Still, the decline of French was a long way off.  And for a time, the French language became the great ambassadorial language of the modern age.  And there is a reason for that:  France had—and still holds—a vast empire that hopscotches through the continents of India, of Asia, of America, of Africa.  French is still the most widely spoken language in the world, mainly because of a deep colonial past in Africa, and it will remain a language spoken with gusto because Africans reproduce at a rate that makes the rest of the world uneasy.

I speak French but refuse to speak French.  It is one of the ways that my mouth is branded—a mouth not made mine, a thousand times unspooled.  I choose not to speak French because I want to erase a bit of this colonial past, as if I were a priest in a bare chamber involved in a tedious act of self-abnegation—with my hairshirt, my cat of nine tales, my breviary.  I will make myself clean.

cat o nine tales

But here’s a paradox:  I can’t stand to speak French to an American (the accent is just awful, the dog-like need to display facility—grating).  I can’t stand to speak French to a Frenchman (there is too much history there and I would rather make the French uncomfortable and deal with the fact that he has to speak to me in English—a comeuppance, of sorts).  The Canadians can hardly be said to speak French at all (at least a French I can understand).  I’ll speak to Africans (out of solidarity but only if I need directions).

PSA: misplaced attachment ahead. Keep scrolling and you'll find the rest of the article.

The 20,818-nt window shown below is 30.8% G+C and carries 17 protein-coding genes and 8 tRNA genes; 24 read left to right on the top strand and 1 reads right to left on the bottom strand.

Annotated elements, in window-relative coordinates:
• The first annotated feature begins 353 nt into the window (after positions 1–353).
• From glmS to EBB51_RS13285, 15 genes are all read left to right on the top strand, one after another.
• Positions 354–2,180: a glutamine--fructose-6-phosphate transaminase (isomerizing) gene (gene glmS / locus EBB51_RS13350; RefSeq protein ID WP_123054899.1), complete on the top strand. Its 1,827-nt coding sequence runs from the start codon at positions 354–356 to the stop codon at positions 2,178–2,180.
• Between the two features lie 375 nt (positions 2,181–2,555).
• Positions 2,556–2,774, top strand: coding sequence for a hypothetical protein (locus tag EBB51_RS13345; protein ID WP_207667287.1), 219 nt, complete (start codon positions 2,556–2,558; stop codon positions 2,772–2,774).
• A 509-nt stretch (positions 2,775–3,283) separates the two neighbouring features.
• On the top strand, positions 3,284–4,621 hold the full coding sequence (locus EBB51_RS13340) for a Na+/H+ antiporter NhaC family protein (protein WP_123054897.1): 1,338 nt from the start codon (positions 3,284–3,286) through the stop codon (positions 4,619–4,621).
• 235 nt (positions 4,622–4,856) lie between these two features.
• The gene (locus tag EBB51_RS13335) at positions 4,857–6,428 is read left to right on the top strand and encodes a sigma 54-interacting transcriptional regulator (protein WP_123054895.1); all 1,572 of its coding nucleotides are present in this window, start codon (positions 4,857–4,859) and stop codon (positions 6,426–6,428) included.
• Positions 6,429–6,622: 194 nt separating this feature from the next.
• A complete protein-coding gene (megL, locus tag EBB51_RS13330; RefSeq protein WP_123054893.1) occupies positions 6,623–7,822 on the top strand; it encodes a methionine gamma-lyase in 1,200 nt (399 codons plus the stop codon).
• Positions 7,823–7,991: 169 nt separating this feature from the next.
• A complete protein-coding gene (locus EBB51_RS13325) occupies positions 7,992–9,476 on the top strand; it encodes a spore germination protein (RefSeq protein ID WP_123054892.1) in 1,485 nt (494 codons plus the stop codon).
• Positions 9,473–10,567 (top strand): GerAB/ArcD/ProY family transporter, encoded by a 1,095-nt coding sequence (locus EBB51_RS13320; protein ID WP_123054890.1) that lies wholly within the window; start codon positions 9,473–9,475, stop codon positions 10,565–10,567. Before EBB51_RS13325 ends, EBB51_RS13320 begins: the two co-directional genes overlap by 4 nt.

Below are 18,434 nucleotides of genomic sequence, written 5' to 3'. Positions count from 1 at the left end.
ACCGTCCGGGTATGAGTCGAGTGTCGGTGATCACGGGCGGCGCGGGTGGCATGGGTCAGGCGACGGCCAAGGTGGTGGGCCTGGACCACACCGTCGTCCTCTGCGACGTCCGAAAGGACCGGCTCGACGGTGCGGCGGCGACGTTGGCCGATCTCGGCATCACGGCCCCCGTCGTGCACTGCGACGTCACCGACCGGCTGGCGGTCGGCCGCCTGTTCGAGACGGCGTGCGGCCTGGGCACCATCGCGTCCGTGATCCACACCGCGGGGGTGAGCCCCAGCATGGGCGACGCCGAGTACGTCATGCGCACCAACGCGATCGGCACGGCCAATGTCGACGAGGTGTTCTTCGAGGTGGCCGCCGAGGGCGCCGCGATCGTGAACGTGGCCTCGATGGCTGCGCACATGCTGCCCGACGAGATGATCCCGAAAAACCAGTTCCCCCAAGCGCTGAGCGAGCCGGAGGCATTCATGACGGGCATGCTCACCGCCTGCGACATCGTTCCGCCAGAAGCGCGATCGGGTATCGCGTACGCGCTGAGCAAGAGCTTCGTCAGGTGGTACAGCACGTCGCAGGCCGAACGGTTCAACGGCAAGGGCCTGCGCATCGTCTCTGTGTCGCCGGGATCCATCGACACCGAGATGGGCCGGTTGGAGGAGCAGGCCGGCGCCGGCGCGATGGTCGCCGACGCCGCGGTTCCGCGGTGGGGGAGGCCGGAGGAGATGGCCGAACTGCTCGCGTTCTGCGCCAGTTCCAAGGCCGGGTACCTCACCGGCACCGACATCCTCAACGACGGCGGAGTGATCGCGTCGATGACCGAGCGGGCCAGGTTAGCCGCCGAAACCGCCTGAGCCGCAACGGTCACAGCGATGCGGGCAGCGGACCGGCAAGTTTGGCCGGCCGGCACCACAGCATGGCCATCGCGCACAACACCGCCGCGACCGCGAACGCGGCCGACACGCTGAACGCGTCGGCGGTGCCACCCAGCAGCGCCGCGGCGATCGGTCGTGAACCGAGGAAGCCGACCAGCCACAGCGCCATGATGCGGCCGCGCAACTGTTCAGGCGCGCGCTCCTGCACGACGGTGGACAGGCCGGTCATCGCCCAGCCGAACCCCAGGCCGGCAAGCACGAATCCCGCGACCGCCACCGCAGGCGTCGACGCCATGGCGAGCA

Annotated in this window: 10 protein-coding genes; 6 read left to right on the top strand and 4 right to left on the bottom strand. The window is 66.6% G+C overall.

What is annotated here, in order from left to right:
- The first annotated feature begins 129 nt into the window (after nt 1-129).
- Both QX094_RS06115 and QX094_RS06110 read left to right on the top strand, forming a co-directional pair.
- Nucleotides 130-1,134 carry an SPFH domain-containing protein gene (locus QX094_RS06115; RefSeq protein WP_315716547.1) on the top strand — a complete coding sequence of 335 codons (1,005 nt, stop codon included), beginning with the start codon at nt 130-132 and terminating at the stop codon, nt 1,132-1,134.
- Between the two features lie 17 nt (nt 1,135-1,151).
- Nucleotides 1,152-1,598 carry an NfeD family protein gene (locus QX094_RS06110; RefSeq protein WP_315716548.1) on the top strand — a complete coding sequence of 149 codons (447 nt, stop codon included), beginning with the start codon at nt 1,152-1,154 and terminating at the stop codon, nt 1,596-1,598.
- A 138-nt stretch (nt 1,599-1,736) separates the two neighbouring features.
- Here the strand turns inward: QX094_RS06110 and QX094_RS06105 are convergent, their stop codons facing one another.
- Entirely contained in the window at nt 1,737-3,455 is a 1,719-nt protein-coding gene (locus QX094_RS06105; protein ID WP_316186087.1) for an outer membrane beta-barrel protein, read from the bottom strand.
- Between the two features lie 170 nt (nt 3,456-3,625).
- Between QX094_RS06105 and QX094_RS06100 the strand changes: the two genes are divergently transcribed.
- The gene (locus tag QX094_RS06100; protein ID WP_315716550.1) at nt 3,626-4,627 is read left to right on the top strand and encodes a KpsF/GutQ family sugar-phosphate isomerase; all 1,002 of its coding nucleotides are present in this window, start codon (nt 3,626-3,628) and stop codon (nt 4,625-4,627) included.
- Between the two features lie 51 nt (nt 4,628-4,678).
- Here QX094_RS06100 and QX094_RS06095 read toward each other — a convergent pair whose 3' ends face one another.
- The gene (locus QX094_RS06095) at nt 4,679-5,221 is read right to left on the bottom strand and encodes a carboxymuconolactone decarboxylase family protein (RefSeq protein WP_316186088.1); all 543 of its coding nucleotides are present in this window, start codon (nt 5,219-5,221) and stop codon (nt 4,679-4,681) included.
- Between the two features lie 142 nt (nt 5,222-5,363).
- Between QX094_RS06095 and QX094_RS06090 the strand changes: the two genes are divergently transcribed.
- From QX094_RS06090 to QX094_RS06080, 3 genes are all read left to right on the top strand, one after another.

The Vietnamese language was first transcribed by the Chinese over a millennium ago, when they occupied the land.  Later, a Portuguese priest named Alexandre de Rhodes arrived and translated the Bible, ensuring that the process known as Romanization would crystallize.  By the time the French arrived to begin their great colonizing project, a system was in place that would allow the native people to be easily exploited…that is to say, “educated.”


There is a double-edged sword to Romanization—all mighty Falls carry with them the sword and the rainbow:  Romanization meant that literacy spread to 95% percent of the population—a quantum leap over the mere 5% that could use Chinese letters.  And it is in the Romanization—the agent of oppression—that there came to arise a language of liberation.

I can deal with the change in spellings–the simplifications, which are simply an acknowledgment that we are all barbarians in our own way.  But I don’t know exactly how to feel about the loss of the circumflex, which is a hold-over from ancient conventions of spelling that are no longer relevant.  The circumflex is something iconic.

The circumflex always makes me think of the subjugation of my people through the act of translation. My mother always made me know about the circumflex, which she called the “petit chapeau”–a little hat; and my childhood was spent looking for it in every word.  For me, the “petit chapeau” was not a Western hat that dapper gentlemen wore but the conical hats that conjure the familiarity of rice patties and white egrets and peasants working in the muddy water.